Last week, WIRED published an article, “Inside The Weird, And Booming, Industry of Online Influence,” in which the author took a minute snapshot of the industry of influencer marketing (which they dub as “sponcon”) and blew it up to magnify, well, the industry’s flaws. There is a lot of truth to this piece. The amount of sponsored posts in your social media feed is growing. Companies are spending more ad dollars on influencers. And, there is a ton of money to be made as an influencer.

 

The problem is this: examining only the highly visible tip of the iceberg is dubious in that it views the industry from a limited lens, dismissing the true credibility of influencer marketing, the very reasons why companies are pouring billions of ad dollars into sponsored content. The perception that influencer marketing is scammy, annoying, dishonest, expensive, and outright uncontrollable, is a far cry from the truth. While the article did speak to the fact that influencer marketing is growing, it was hardly a look, if at all, inside the business as a whole.

 

What kind of people are actually driving influence without skating by on FTC guidelines? For every one Hailey Baldwin Fyre Festival Instagram teaser or flaky Luka Sabbat contract breach, there are hundreds of thousands of honest influencers who connect, often on a very personal level, with their audiences that they’ve built authentically from zero.

 

There’s the single mom of 6 who posts about installing a brand new security camera in her home. She shares her experience of how the new camera eases her mind and ensures she can keep an eye on the safety of her children with her thousands of followers, many of whom are also single moms. There’s the family with newborn twins who tell their followers about a scary carbon monoxide leak they had in an old home, and that they don’t have to worry about carbon monoxide poisoning now thanks to this combination CO and smoke alarm. There are hundreds of nonprofits benefiting marginalized communities that receive donations thanks to influencers who post about causes that matter to them to their various niche audiences. These are all real campaigns examples with everyday people and brands who defy the flawed perception of influencer marketing as a scam.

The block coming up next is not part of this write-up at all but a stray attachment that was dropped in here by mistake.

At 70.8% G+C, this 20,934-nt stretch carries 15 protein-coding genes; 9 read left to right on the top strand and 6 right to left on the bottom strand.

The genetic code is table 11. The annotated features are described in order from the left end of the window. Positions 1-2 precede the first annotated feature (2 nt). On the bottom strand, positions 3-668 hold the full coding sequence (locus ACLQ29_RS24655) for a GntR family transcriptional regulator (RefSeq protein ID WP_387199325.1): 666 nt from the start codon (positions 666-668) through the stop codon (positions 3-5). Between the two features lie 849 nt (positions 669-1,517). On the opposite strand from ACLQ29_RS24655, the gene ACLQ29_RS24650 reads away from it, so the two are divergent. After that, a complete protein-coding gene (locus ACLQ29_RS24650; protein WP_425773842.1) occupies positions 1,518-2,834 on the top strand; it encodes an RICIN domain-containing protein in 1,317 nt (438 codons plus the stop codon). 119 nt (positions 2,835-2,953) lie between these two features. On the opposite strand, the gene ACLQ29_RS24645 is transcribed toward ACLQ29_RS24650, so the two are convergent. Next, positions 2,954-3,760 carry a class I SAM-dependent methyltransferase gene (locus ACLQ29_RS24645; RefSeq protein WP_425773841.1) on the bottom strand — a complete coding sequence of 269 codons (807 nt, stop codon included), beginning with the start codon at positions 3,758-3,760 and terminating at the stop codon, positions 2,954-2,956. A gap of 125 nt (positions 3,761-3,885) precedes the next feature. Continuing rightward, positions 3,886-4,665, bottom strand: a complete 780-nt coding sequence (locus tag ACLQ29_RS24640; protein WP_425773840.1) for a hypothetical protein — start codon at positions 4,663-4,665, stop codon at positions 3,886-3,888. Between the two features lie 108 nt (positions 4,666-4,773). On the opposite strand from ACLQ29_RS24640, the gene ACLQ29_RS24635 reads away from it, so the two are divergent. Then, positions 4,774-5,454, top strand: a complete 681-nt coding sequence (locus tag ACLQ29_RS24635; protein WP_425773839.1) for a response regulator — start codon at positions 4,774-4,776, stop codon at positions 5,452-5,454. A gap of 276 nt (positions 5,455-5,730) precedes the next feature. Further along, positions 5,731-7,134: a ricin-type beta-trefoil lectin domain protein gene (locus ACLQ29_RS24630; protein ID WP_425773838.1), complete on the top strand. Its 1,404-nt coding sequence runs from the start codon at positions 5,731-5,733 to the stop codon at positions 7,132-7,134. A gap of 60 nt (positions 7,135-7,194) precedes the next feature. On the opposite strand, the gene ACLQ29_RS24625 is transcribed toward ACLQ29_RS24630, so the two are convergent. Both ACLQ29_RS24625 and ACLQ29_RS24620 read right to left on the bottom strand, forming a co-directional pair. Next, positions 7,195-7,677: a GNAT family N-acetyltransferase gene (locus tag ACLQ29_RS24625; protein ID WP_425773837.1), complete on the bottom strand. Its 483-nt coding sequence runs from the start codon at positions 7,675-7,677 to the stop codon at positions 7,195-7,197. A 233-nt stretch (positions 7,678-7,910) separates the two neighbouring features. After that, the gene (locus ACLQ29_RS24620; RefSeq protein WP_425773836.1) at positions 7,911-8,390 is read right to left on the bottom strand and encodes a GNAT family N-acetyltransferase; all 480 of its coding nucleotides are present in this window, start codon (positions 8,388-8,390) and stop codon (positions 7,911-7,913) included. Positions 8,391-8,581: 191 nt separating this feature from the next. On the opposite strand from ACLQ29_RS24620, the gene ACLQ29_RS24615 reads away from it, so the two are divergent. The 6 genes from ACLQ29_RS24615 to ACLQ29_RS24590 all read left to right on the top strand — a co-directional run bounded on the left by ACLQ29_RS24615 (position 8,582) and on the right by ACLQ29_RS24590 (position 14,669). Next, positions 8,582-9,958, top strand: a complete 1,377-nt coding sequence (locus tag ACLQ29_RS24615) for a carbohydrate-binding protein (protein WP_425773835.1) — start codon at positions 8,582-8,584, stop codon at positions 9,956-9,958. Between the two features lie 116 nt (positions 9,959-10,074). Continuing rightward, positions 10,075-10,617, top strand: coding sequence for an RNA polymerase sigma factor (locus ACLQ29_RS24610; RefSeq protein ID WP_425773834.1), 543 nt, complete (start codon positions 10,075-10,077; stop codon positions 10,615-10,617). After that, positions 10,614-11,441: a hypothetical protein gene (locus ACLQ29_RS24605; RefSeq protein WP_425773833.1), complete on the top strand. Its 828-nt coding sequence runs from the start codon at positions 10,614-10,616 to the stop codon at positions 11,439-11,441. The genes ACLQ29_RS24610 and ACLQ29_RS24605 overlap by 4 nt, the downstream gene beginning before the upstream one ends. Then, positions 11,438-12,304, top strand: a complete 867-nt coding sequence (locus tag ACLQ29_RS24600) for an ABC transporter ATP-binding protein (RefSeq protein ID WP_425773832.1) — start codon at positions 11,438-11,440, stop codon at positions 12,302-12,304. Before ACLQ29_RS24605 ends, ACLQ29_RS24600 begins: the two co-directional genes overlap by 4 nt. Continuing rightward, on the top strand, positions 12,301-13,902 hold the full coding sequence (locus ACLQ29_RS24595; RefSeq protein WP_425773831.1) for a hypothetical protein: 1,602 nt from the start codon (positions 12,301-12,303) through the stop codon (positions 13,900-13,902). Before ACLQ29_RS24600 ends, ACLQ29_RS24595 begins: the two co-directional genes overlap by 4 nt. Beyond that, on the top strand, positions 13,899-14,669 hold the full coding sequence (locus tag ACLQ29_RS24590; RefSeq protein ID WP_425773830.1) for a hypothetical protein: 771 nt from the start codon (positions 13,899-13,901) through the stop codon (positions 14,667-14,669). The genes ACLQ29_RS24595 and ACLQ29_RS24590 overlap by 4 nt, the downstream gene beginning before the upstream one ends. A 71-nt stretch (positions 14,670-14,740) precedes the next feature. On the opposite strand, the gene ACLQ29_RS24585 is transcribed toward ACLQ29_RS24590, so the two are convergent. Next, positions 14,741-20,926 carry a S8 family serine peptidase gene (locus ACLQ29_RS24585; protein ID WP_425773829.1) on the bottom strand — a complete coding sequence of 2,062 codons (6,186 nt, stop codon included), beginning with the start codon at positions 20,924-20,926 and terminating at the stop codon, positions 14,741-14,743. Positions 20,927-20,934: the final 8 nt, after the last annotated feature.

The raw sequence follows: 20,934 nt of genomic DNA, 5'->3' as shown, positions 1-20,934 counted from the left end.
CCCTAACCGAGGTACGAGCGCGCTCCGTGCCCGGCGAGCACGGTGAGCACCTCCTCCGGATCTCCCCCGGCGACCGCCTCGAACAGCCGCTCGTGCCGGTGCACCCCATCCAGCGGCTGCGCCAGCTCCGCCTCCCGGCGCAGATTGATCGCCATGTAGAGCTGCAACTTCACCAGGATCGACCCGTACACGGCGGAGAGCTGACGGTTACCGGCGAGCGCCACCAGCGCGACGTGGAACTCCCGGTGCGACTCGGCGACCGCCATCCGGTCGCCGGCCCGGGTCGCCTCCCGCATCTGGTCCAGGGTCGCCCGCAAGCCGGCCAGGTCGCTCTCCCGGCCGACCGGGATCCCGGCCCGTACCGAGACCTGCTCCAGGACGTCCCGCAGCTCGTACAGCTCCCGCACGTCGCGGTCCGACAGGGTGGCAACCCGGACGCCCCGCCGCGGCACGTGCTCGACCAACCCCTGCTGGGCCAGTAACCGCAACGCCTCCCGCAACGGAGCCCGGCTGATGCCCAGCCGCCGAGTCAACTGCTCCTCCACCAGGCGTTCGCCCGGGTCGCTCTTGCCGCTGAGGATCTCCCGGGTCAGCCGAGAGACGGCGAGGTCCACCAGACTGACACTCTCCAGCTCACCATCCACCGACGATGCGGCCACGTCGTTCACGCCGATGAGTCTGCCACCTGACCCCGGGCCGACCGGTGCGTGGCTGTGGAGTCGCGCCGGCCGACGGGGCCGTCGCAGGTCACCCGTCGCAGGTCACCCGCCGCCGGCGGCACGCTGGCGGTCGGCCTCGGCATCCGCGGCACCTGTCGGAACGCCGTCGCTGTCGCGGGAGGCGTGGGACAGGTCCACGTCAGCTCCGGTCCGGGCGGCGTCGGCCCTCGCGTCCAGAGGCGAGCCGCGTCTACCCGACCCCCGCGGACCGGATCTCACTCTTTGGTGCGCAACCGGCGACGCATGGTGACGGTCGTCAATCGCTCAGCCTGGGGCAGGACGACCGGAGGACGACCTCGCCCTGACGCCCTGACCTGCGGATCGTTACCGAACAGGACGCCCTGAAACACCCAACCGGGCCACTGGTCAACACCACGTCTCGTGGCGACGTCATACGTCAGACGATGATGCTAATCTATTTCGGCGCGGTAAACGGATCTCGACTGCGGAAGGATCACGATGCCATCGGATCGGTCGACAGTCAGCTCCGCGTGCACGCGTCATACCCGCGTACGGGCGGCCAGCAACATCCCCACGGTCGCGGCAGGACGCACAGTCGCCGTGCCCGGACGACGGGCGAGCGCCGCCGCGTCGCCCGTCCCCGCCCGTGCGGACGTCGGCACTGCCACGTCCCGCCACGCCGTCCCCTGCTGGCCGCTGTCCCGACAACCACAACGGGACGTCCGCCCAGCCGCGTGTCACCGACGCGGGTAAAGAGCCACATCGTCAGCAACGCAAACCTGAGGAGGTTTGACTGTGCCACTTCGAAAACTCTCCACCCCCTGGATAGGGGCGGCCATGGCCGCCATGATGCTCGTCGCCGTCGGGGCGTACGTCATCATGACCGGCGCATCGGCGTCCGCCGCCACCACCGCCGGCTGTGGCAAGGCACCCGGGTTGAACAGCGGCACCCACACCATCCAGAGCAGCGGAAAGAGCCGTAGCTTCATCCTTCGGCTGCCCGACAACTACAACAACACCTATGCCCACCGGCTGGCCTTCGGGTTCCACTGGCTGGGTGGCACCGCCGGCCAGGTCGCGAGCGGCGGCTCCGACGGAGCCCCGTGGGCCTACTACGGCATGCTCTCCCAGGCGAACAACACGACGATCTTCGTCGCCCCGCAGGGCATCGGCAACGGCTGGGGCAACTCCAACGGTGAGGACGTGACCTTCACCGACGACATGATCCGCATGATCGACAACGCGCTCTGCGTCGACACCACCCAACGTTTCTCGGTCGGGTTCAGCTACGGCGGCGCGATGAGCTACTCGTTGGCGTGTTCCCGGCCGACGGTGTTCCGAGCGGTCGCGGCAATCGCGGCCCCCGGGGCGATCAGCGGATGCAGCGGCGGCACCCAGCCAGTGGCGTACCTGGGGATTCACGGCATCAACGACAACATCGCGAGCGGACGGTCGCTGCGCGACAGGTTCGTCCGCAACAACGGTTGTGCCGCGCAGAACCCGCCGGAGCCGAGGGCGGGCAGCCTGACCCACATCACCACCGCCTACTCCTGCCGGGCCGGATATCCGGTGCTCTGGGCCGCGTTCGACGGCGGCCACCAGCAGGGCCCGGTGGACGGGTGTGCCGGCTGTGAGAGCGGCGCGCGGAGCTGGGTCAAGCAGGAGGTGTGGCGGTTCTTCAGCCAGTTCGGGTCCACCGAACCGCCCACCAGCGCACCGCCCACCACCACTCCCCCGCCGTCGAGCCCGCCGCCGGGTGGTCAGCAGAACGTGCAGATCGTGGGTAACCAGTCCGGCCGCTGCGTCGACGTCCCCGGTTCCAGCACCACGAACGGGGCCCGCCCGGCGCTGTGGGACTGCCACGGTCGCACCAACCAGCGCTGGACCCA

What about “sponcon”? With the growth and popularity of influencer marketing, some devious practices slip by. No one wants to get scammed, and for that very reason, we have ways to combat the small portion of influencer marketing that may be deemed dishonest. Think of it this way: you just moved into a new city and signed up for a gym membership. You become overwhelmed with all the classes and programs the gym has to offer. Should you do racquetball? Zumba? Focus on calisthenics with a trainer? You tried one class and it was awful — you felt like you wasted an hour and hardly got in a workout.

However, there are tons of classes at this gym and everyone in your neighborhood goes there. Wondering what the big deal is, you decide to give it another shot, but this time seek a bit of direction. Instead of canceling your gym membership, you ask a trusted co-worker, who regularly goes to the gym and leads an active lifestyle, which classes they recommend. Like the endless gym class options, there are thousands of influencers of various reach and niches. Just because you took one crappy class doesn’t mean your gym membership is useless. You just have to get advice from the right person, someone who you feel gets you, someone you trust, to lead you in the right direction to make the most of your membership.

 

That’s where we step in. This year, CLEVER will be celebrating a decade in the influencer marketing space, so we’ll be the first to say that Influencer marketing is not a new frontier. There are literally hundreds of platforms and agencies representing millions of influencers of all shapes and sizes, and those numbers are growing by the day. With a forecast of $10 billion dollars to spend on influencer marketing in 2020, we’re looking to break through new and innovative ways to connect the right influencers with the right brands, and do it all in full transparency.

We work closely with influencers every single day, using a combination of thoughtful data from reliable sources, and real people (with critical thinking skills and years of experience in this very industry!), to assess each and every influencer who will be promoting a brand’s product or message. We look at everything (yes, everything), from an influencer’s content, to how their followers engage with their posts, to how often they post about their dogs and ice cream. We’ve monitored our influencers before their first sponsored post goes live because we know that the success and impact of influencer marketing lie in authenticity. The real look inside the industry is simply that: it’s real, and those billions of ad dollars projected to be spent in this space will go far if companies wisely approach the iceberg from every angle rather than looking at a microscopic snapshot blown out of proportion.